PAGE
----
“Life is a series of interruptions and

“Life is a series of interruptions and recoveries.” Thus, conflicts are bound to be there in life. Still the conflicting individuals and groups sooner or later are forced to find a way to reconcile their differences.


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Husband and wife may quarrel for some petty or serious things at one time or another but most of the times they live together with mutual love and affection. Workers may go on strike today for some reason but they are bound to come back to work tomorrow after some settle­ment with the management.

Students may boycott their classes in the morning to register their pro­test against a particular policy of the college authority, but they may reconcile with the situation and return to the classes in the afternoon.

Similarly, war is followed by peace. It is in this sense of compromise or agreement reached by the conflicting individuals and parties that the sociologists have used the concept of accommodation.

Definition of Accommodation:

1. The famous psychologist J.M. Baldwin was the first to use the concept of accommodation. According to him, the term denotes acquired changes in the behaviour of individuals which help them to adjust to their environment.

2. MacIver says that “the term accommodation refers particularly to the process in which man attains a sense of harmony with his environment.”

3. Lundberg is of the opinion that “the word accommodation has been used to designate the adjustments which people in groups make to relieve the fatigue and tensions of competition and conflict.”

4. According to Ogburn and Nimkoff. “Accommodation is a term used by the sociologists to describe the adjustment of hostile individuals or groups.”

Characteristics of Accommodation:

1. Accommodation is the natural result of conflict:

Since conflicts cannot take place con­tinuously they make room for accommodation. When parties or individuals involved in conflict do not relish the scene of conflict they sit down for its settlement. Such settlements, temporary or per­manent, may be called ‘accommodation’. In the absence of conflicts the question of arriving at accommodation does not arise.

2. Accommodation may be a conscious or an unconscious activity:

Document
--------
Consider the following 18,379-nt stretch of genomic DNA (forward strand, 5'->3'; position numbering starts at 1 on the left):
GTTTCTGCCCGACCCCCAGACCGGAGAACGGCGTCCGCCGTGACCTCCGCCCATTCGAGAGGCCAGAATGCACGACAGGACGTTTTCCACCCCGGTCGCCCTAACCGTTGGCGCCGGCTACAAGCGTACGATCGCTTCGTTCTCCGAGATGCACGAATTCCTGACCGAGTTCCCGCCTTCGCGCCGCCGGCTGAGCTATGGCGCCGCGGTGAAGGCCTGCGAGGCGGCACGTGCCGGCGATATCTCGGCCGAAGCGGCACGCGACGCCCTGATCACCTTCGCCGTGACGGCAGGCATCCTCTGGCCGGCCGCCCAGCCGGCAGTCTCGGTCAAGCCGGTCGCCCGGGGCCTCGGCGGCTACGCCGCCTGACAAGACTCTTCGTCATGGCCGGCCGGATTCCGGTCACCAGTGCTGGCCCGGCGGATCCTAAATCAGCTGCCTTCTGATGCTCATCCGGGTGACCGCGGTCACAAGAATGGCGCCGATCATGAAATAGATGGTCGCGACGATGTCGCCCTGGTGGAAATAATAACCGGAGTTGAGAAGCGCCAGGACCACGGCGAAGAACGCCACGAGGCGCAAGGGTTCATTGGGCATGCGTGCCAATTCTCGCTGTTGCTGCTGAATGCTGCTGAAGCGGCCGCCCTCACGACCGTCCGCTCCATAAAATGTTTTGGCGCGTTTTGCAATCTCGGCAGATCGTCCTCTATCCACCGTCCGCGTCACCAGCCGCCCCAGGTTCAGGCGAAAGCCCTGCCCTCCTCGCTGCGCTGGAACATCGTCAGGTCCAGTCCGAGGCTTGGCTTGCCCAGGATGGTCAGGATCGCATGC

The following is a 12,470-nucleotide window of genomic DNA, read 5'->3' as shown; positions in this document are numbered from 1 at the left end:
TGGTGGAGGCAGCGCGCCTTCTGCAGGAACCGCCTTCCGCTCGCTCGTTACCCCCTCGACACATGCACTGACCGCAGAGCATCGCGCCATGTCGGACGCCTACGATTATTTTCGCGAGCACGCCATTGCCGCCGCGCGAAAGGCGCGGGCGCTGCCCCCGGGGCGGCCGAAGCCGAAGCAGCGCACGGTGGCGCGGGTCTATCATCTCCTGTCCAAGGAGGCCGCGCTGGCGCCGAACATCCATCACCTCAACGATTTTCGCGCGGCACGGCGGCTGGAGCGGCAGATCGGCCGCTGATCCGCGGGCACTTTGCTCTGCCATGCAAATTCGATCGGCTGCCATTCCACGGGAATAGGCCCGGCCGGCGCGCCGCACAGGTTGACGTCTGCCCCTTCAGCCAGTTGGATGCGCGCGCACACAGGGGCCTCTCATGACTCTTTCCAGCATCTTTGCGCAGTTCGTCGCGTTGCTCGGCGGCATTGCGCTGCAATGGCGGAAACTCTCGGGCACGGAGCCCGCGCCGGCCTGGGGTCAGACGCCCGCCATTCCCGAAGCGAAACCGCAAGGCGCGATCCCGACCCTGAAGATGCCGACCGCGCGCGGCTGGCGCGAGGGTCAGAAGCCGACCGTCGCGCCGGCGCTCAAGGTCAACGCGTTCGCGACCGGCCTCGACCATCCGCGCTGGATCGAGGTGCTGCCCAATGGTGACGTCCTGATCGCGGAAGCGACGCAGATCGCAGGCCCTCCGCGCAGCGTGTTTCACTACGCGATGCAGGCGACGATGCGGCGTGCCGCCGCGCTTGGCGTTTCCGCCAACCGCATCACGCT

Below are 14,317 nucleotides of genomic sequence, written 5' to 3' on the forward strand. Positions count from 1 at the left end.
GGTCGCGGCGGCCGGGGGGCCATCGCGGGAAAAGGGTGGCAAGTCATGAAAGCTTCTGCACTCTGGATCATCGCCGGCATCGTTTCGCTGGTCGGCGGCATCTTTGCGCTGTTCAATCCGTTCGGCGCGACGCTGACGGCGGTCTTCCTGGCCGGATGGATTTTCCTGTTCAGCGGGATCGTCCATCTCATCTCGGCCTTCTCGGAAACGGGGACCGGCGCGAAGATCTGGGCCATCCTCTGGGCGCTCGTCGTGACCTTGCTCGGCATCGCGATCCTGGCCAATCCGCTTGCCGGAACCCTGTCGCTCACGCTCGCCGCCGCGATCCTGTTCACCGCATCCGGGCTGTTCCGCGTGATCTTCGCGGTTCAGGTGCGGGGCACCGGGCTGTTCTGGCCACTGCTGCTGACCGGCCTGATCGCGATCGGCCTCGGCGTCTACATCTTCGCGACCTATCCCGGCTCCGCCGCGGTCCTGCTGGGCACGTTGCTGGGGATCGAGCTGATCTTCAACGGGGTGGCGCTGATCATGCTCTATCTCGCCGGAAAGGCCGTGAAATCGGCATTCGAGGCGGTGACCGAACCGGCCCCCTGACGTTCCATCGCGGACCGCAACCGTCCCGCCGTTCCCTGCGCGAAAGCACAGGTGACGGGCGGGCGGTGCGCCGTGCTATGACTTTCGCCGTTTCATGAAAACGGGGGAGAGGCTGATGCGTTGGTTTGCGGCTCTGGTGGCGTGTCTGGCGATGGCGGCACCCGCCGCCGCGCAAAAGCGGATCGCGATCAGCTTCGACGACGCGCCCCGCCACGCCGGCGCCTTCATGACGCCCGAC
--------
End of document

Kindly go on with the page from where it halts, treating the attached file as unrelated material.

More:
Man’s adjustment with the social environment is mostly unconscious. From birth to burial man has to behave in conformity, with the normative order. The new born individual learns to accommodate himself with the social order which is dictated by various norms such as customs, morals, traditions, etc.

He would not become a full-fledged member of the group if he failed to adjust himself to the social environment. Thus, unconsciously the new born individual accommodates himself with his family, caste or race, neighbourhood, play-group, school, church, place of work, in brief, with the total environment. Life is full of such unconscious accommodative activities.

Accommodation becomes conscious when the conflicting individuals and groups make a de­liberate and an open attempt to stop fighting and start working together. Example: warring nations entering into pacts to stop wars. Striking workers stopping strike after having an understanding with the management, etc.

3. Accommodation is Universal:

Accommodation as a ‘condition’ and as a ‘process’ is uni­versal. Human society is composed of antagonistic elements and hence conflicts are inevitable. Since no society can function smoothly in a state of perpetual conflict, accommodation becomes neces­sary. Thus accommodation is found in all societies and in all fields of social life.

4. Accommodation is Continuous:

The process of accommodation is not confined to any particular stage in the life of an individual. It is not limited to any fixed social situation also. On the contrary, throughout the life one has to accommodate oneself with various situations. Further, as and when conflicts take place sooner or later accommodation would follow. Not only the individuals but also the groups within the society are obliged to accommodate among themselves.

5. The effects of accommodation may vary with the circumstances:

It may act to reduce the conflict between persons or groups as an initial step towards assimilation. It may serve to postpone outright conflict for a specific period of time, as in a treaty between nations or labour-management agreement.

It may permit groups marked by sharp socio-psychological distance to get along to­gether. It may prove to be beneficial for the parties involved in it. Sometimes it may help the superior or more powerful party to impose its will on the weaker party.